Two Northern Ireland-based journalists have been issued with death threats, a union has claimed.
The threats from loyalist paramilitaries have been condemned by the National Union of Journalists which said reporters should be allowed to work free from intimidation.
"The naked threat of violence by paramilitaries, whatever their background, against members of this union is to be deplored," said Bob Miller, chairman of the NUJ's Belfast branch. The union said it was not naming the journalists at this time.
"A free press is a hallmark of a democratic society and anyone making threats against journalists for carrying out their work attempts to undermine democracy as well as press freedom. Threats against journalists from any quarter must stop," said Michelle Stanistreet, NUJ general secretary.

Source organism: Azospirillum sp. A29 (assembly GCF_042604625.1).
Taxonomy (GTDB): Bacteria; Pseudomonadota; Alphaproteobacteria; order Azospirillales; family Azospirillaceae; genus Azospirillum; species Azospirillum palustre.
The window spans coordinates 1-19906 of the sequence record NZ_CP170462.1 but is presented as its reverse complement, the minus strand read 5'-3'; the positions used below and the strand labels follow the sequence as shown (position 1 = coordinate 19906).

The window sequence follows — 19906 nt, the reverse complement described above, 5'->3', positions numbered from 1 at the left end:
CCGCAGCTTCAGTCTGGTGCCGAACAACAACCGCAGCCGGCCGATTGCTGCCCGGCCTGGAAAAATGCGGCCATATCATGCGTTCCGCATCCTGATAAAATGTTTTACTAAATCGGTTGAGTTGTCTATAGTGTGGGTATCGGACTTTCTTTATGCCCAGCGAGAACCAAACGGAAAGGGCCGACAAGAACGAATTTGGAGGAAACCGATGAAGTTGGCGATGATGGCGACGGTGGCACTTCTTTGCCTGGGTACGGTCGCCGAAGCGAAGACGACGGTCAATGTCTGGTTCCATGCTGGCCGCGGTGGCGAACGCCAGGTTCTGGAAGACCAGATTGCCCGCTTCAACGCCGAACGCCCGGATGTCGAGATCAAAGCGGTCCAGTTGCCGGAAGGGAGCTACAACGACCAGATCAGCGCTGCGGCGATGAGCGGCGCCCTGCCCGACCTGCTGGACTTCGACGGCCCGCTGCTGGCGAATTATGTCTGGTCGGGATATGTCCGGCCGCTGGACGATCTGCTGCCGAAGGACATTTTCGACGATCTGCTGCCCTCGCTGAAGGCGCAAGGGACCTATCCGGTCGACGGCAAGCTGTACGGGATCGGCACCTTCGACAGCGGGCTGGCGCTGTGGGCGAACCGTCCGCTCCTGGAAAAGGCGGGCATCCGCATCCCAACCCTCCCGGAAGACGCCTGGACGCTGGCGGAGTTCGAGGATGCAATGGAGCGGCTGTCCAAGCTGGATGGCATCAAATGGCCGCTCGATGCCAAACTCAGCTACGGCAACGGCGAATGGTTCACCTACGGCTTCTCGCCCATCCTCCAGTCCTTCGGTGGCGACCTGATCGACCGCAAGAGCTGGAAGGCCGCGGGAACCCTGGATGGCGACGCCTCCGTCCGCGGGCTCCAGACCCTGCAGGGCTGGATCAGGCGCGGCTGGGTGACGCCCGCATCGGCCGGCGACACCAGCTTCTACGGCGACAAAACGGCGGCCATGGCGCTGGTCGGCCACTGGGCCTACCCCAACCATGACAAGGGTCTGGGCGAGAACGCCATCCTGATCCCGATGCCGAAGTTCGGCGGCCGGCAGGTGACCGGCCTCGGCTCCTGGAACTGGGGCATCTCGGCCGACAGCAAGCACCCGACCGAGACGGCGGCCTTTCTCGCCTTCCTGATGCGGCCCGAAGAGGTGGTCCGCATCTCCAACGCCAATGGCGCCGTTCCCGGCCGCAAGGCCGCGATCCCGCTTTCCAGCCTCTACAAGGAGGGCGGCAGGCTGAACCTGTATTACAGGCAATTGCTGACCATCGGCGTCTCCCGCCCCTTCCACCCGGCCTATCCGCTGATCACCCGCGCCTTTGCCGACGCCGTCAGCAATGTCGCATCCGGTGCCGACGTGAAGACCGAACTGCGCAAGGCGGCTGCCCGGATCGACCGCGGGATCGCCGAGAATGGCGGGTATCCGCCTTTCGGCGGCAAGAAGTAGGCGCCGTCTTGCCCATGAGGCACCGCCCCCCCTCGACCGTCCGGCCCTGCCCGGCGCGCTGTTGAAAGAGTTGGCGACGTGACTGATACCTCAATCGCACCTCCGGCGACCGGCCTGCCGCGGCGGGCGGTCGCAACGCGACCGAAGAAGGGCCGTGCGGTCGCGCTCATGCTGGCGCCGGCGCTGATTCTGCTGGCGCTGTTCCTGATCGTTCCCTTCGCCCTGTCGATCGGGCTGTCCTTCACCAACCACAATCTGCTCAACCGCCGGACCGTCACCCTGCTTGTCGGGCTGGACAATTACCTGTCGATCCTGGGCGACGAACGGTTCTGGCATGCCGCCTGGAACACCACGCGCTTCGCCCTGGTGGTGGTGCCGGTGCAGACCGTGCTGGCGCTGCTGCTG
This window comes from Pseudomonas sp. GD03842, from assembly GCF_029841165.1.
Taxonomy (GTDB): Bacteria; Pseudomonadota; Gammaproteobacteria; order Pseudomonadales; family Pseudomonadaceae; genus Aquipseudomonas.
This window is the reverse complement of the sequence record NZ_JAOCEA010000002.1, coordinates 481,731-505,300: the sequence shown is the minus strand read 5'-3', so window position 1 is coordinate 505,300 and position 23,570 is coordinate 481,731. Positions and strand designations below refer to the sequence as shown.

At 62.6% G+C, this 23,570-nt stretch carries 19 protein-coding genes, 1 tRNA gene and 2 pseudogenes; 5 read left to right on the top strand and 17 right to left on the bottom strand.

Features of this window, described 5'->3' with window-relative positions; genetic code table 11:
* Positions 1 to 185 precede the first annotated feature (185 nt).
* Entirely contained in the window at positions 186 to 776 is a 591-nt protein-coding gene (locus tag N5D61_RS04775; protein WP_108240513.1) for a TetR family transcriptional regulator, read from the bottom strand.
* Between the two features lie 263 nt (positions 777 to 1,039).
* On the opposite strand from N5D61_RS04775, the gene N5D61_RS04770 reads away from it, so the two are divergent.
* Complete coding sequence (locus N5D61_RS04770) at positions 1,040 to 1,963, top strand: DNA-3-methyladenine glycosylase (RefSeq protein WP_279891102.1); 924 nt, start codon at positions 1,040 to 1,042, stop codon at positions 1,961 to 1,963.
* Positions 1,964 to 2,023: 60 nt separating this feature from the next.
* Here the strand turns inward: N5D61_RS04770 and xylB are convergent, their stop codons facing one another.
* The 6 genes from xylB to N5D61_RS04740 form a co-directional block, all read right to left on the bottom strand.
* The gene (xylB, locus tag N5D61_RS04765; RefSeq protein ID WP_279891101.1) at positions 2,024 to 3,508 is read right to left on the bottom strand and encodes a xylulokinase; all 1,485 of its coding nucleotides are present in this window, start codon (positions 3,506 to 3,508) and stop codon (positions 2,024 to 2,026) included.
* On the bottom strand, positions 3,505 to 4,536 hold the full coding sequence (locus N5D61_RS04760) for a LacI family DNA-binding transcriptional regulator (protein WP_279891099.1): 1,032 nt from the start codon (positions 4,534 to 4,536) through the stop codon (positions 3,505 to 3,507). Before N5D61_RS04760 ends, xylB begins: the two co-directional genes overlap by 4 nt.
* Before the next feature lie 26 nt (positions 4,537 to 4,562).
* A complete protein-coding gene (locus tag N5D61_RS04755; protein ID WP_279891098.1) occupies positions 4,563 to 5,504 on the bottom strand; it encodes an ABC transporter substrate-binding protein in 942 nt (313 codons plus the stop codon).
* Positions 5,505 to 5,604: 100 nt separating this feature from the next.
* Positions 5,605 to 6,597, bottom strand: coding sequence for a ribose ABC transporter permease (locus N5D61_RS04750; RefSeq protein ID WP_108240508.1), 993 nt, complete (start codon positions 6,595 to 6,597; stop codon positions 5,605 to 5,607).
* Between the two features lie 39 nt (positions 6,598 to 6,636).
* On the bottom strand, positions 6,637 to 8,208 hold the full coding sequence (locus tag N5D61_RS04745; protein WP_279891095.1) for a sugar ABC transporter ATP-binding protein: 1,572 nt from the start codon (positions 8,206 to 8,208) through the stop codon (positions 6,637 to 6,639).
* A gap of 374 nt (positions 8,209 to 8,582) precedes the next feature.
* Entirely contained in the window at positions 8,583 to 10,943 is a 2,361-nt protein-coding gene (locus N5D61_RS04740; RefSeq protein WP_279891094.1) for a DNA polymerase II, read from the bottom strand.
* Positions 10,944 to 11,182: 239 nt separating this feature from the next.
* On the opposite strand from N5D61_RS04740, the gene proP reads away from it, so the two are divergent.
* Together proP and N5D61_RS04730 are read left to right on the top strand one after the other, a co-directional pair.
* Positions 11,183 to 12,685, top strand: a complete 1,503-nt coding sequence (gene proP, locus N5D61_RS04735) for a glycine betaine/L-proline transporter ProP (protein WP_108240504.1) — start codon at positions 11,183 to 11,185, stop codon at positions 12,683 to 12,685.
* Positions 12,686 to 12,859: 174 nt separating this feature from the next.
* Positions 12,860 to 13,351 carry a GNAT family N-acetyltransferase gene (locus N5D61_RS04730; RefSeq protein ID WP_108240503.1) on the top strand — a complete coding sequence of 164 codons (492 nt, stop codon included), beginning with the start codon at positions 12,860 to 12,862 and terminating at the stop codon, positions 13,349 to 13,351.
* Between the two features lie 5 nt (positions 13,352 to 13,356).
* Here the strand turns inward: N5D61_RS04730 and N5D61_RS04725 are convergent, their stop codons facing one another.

The NUJ has also appealed for politicians or community leaders to use any influence to have the threats withdrawn.
A spokeswoman for the PSNI said death threats were taken seriously.
"Police do not discuss the security of any individual. However, if we receive information that a person's life may be at risk, we will inform them accordingly. We never ignore anything which may put an individual at risk. No inference should be taken from this," she said.
In January, during the height of the Union flag crisis, police intercepted a letter containing a bullet that was addressed to a Belfast-based reporter.
Last August the Ulster Defence Association (UDA) was thought to have been behind a death threat against another Belfast journalist who was singled out in graffiti daubed on a wall in the city.
In September 2001 Sunday World journalist Martin O'Hagan was shot dead by the loyalist splinter group, the Loyalist Volunteer Force.